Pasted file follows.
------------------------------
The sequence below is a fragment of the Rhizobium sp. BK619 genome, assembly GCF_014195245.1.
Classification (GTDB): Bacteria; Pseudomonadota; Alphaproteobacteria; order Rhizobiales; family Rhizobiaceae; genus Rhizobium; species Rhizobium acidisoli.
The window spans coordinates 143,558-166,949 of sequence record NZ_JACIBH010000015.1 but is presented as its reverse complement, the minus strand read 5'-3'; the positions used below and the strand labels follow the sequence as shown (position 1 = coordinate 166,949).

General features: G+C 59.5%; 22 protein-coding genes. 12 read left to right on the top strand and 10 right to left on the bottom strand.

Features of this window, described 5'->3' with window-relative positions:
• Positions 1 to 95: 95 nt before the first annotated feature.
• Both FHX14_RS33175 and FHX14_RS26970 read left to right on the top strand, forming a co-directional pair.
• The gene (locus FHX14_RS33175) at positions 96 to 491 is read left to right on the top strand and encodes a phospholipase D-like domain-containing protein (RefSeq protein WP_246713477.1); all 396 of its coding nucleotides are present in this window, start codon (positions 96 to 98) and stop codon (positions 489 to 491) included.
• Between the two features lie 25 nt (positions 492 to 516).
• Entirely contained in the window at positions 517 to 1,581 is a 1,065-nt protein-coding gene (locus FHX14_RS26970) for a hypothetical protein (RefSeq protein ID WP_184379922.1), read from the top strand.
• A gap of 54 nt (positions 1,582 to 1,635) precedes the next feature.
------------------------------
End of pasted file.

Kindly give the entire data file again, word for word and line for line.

The sequence below is a fragment of the Rhizobium sp. BK619 genome, assembly GCF_014195245.1.
Classification (GTDB): Bacteria; Pseudomonadota; Alphaproteobacteria; order Rhizobiales; family Rhizobiaceae; genus Rhizobium; species Rhizobium acidisoli.
The window spans coordinates 143,558-166,949 of sequence record NZ_JACIBH010000015.1 but is presented as its reverse complement, the minus strand read 5'-3'; the positions used below and the strand labels follow the sequence as shown (position 1 = coordinate 166,949).

General features: G+C 59.5%; 22 protein-coding genes. 12 read left to right on the top strand and 10 right to left on the bottom strand.

Features of this window, described 5'->3' with window-relative positions:
• Positions 1 to 95: 95 nt before the first annotated feature.
• Both FHX14_RS33175 and FHX14_RS26970 read left to right on the top strand, forming a co-directional pair.
• The gene (locus FHX14_RS33175) at positions 96 to 491 is read left to right on the top strand and encodes a phospholipase D-like domain-containing protein (RefSeq protein WP_246713477.1); all 396 of its coding nucleotides are present in this window, start codon (positions 96 to 98) and stop codon (positions 489 to 491) included.
• Between the two features lie 25 nt (positions 492 to 516).
• Entirely contained in the window at positions 517 to 1,581 is a 1,065-nt protein-coding gene (locus FHX14_RS26970) for a hypothetical protein (RefSeq protein ID WP_184379922.1), read from the top strand.
• A gap of 54 nt (positions 1,582 to 1,635) precedes the next feature.